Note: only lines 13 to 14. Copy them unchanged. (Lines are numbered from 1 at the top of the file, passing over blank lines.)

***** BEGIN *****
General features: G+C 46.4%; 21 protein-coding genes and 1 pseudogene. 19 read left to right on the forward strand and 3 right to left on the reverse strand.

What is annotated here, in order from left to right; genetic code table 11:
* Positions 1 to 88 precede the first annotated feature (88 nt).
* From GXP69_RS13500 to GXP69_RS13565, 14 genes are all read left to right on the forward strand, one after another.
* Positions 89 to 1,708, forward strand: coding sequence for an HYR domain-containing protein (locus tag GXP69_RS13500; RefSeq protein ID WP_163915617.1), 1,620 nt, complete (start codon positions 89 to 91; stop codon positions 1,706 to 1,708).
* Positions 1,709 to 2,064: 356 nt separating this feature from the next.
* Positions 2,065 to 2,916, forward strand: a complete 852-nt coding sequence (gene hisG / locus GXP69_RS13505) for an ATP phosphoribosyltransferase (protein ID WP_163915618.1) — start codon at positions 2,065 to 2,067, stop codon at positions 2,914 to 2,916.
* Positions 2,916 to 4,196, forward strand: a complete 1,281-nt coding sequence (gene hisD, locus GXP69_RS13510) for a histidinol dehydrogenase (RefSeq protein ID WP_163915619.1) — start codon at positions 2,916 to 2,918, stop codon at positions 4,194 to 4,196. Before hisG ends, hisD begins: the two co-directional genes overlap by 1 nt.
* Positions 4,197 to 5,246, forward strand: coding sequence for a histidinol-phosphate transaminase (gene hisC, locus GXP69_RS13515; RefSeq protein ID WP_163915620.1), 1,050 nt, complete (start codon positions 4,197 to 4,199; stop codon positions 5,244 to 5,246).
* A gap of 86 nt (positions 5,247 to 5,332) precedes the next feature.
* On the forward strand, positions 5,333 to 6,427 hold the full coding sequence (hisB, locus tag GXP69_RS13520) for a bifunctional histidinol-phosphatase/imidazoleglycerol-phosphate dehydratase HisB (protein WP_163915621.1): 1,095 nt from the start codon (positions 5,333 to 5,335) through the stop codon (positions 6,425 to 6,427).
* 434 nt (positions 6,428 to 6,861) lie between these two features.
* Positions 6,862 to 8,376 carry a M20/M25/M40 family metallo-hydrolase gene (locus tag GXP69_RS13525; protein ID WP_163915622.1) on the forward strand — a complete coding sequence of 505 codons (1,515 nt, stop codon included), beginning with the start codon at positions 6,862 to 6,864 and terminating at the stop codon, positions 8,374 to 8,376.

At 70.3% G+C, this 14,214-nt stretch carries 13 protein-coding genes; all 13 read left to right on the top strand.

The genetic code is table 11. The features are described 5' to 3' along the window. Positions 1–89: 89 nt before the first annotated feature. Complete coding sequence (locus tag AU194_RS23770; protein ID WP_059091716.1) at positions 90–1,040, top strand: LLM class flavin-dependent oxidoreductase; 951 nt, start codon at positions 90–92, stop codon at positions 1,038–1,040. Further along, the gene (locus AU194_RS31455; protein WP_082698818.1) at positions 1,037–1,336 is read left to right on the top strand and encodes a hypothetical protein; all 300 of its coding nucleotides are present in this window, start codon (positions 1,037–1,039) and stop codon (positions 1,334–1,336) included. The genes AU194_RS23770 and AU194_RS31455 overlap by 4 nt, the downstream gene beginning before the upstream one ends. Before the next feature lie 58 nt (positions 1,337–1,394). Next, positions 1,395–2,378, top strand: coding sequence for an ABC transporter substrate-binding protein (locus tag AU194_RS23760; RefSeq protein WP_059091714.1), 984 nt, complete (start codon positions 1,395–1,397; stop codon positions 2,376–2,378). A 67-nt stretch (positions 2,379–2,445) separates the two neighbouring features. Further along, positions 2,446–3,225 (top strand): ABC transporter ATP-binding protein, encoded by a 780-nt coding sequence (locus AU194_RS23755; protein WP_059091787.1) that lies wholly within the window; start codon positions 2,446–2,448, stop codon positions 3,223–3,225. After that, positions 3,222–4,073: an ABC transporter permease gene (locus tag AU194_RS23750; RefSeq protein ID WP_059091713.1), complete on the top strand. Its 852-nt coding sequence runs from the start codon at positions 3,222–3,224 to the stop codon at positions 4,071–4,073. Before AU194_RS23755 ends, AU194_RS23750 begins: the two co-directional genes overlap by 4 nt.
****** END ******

* Positions 6,862 to 8,376 carry a M20/M25/M40 family metallo-hydrolase gene (locus tag GXP69_RS13525; protein ID WP_163915622.1) on the forward strand — a complete coding sequence of 505 codons (1,515 nt, stop codon included), beginning with the start codon at positions 6,862 to 6,864 and terminating at the stop codon, positions 8,374 to 8,376.

At 70.3% G+C, this 14,214-nt stretch carries 13 protein-coding genes; all 13 read left to right on the top strand.